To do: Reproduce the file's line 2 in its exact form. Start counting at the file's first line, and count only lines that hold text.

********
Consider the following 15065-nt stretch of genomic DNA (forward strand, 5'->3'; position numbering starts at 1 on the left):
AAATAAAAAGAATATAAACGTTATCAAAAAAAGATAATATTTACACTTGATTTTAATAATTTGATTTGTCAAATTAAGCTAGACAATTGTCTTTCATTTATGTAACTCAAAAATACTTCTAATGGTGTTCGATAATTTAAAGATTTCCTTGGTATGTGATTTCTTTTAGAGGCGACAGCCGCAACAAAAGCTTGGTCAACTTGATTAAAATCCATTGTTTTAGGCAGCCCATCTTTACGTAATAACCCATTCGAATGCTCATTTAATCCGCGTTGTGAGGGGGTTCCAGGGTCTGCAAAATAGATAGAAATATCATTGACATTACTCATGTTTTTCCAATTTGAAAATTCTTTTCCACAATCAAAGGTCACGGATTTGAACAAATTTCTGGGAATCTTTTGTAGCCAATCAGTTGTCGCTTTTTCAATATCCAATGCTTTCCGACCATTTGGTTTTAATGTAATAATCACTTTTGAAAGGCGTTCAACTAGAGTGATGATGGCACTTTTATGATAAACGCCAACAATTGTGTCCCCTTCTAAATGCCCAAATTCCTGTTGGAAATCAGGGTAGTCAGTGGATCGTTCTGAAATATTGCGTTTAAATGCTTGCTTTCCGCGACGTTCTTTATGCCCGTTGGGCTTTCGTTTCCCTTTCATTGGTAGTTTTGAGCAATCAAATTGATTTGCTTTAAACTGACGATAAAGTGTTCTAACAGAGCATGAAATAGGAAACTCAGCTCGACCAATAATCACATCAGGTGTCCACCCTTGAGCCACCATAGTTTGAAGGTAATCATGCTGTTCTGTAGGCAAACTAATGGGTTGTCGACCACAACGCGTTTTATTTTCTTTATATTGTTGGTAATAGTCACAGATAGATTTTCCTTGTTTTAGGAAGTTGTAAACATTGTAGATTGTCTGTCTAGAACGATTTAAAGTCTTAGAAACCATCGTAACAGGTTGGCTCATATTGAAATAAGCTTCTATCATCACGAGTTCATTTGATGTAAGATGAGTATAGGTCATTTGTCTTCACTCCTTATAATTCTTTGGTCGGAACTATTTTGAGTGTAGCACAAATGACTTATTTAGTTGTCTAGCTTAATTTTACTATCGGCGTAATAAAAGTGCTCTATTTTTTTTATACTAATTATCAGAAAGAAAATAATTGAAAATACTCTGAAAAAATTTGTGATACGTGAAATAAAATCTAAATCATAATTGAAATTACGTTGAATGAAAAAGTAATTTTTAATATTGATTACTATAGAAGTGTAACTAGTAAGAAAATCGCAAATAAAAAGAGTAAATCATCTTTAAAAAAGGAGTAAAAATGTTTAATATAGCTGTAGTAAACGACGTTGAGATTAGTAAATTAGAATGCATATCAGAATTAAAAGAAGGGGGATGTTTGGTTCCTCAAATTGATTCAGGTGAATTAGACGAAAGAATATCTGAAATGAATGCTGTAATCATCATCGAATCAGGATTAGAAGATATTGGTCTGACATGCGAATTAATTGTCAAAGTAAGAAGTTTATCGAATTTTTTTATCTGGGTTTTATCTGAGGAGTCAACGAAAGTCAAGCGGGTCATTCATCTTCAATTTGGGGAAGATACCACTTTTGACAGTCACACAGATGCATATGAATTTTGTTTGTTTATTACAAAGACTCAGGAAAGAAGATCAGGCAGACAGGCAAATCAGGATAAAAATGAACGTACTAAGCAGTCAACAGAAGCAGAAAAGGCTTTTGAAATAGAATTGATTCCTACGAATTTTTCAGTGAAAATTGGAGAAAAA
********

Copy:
AAATAAAAAGAATATAAACGTTATCAAAAAAAGATAATATTTACACTTGATTTTAATAATTTGATTTGTCAAATTAAGCTAGACAATTGTCTTTCATTTATGTAACTCAAAAATACTTCTAATGGTGTTCGATAATTTAAAGATTTCCTTGGTATGTGATTTCTTTTAGAGGCGACAGCCGCAACAAAAGCTTGGTCAACTTGATTAAAATCCATTGTTTTAGGCAGCCCATCTTTACGTAATAACCCATTCGAATGCTCATTTAATCCGCGTTGTGAGGGGGTTCCAGGGTCTGCAAAATAGATAGAAATATCATTGACATTACTCATGTTTTTCCAATTTGAAAATTCTTTTCCACAATCAAAGGTCACGGATTTGAACAAATTTCTGGGAATCTTTTGTAGCCAATCAGTTGTCGCTTTTTCAATATCCAATGCTTTCCGACCATTTGGTTTTAATGTAATAATCACTTTTGAAAGGCGTTCAACTAGAGTGATGATGGCACTTTTATGATAAACGCCAACAATTGTGTCCCCTTCTAAATGCCCAAATTCCTGTTGGAAATCAGGGTAGTCAGTGGATCGTTCTGAAATATTGCGTTTAAATGCTTGCTTTCCGCGACGTTCTTTATGCCCGTTGGGCTTTCGTTTCCCTTTCATTGGTAGTTTTGAGCAATCAAATTGATTTGCTTTAAACTGACGATAAAGTGTTCTAACAGAGCATGAAATAGGAAACTCAGCTCGACCAATAATCACATCAGGTGTCCACCCTTGAGCCACCATAGTTTGAAGGTAATCATGCTGTTCTGTAGGCAAACTAATGGGTTGTCGACCACAACGCGTTTTATTTTCTTTATATTGTTGGTAATAGTCACAGATAGATTTTCCTTGTTTTAGGAAGTTGTAAACATTGTAGATTGTCTGTCTAGAACGATTTAAAGTCTTAGAAACCATCGTAACAGGTTGGCTCATATTGAAATAAGCTTCTATCATCACGAGTTCATTTGATGTAAGATGAGTATAGGTCATTTGTCTTCACTCCTTATAATTCTTTGGTCGGAACTATTTTGAGTGTAGCACAAATGACTTATTTAGTTGTCTAGCTTAATTTTACTATCGGCGTAATAAAAGTGCTCTATTTTTTTTATACTAATTATCAGAAAGAAAATAATTGAAAATACTCTGAAAAAATTTGTGATACGTGAAATAAAATCTAAATCATAATTGAAATTACGTTGAATGAAAAAGTAATTTTTAATATTGATTACTATAGAAGTGTAACTAGTAAGAAAATCGCAAATAAAAAGAGTAAATCATCTTTAAAAAAGGAGTAAAAATGTTTAATATAGCTGTAGTAAACGACGTTGAGATTAGTAAATTAGAATGCATATCAGAATTAAAAGAAGGGGGATGTTTGGTTCCTCAAATTGATTCAGGTGAATTAGACGAAAGAATATCTGAAATGAATGCTGTAATCATCATCGAATCAGGATTAGAAGATATTGGTCTGACATGCGAATTAATTGTCAAAGTAAGAAGTTTATCGAATTTTTTTATCTGGGTTTTATCTGAGGAGTCAACGAAAGTCAAGCGGGTCATTCATCTTCAATTTGGGGAAGATACCACTTTTGACAGTCACACAGATGCATATGAATTTTGTTTGTTTATTACAAAGACTCAGGAAAGAAGATCAGGCAGACAGGCAAATCAGGATAAAAATGAACGTACTAAGCAGTCAACAGAAGCAGAAAAGGCTTTTGAAATAGAATTGATTCCTACGAATTTTTCAGTGAAAATTGGAGAAAAA